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Knowledge Management – what’s happening?

Here are some quotes I lifted off an old IBM slide pack published by Jennifer Okimoto and uploaded to Slideshare.net by Elusa (Luis Suarez) on Knowledge Management (KM):

You can’t manage knowledge – nobody can. What you can do is to manage the environment in which knowledge can be created, discovered, captured, shared, distilled, validated, transferred, adopted, adapted and applied.” Chris Collison and Geoff Parcell, Learning to Fly: Practical Knowledge Management from Leading and Learning Organizations

“…if you ask someone, or a body for specific knowledge in the context of a real need it will never be refused. If you ask them to give you knowledge on the basis that you may need it in the future, then you will never receive it.” David Snowden, Cognitive Edge

“…the focus is pretty much around the subject of people…And, like we all know, a successful KM strategy is one that combines into a perfect balance a focus on the people, on the tools and on the processes.” Luis Suarez, IBM

It seems that discussions on Knowledge Management peaked in early 2000s and less research has been undertaken recently except for highlighting relevant technologies of Web 2.0 as KM 2.0. Does this mean that most corporations have addressed knowledge management needs within thier enterprises successfully or is it simply not an issue anymore due to wide availability of web 2.0 tools? What is the impact of web 2.0 into previous KM investments? Has web 2.0 made most investments redundant? Perhaps it’s time to give this subject a bit more voice..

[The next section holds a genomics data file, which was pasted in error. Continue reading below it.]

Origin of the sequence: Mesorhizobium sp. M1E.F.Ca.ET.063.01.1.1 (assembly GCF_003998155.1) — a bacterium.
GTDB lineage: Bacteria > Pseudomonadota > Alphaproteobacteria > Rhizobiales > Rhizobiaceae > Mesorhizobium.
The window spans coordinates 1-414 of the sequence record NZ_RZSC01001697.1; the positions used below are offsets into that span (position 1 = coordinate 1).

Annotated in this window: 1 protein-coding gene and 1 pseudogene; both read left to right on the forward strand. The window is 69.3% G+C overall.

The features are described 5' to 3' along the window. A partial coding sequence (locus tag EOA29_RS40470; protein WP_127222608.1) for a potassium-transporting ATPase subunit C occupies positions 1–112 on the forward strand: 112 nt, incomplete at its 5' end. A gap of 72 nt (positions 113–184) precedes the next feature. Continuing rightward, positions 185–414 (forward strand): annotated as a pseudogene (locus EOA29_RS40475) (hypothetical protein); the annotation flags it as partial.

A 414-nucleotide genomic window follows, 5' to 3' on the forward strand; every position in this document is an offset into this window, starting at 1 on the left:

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  • Knowledge Management is alive and well and evolving to meet a web 2.0 world.

    I manage a KM team in IBM Rational’s Client Support organization. In 2006, RCS invested in a small KM team, whose job it was to manage the support knowledge base. It was good, but not very scalable. For the past couple of years, we’ve been evolving to a Knowledge-Centered Support model. Content is EVERYONE’s business. Real-time publishing. “Just in time”, not “just in case”.

    Luis has it pegged, but I would take it one step further. Culture first, process second, and tooling third.

    So KM 2.0 is alive and well, and is evolving to increase the number of knowledge workers. We ALL are knowledge workers.

    It’s an exciting place to be. 🙂

  • Knowledge Management is alive and well and evolving to meet a web 2.0 world.

    I manage a KM team in IBM Rational’s Client Support organization. In 2006, RCS invested in a small KM team, whose job it was to manage the support knowledge base. It was good, but not very scalable. For the past couple of years, we’ve been evolving to a Knowledge-Centered Support model. Content is EVERYONE’s business. Real-time publishing. “Just in time”, not “just in case”.

    Luis has it pegged, but I would take it one step further. Culture first, process second, and tooling third.

    So KM 2.0 is alive and well, and is evolving to increase the number of knowledge workers. We ALL are knowledge workers.

    It’s an exciting place to be. 🙂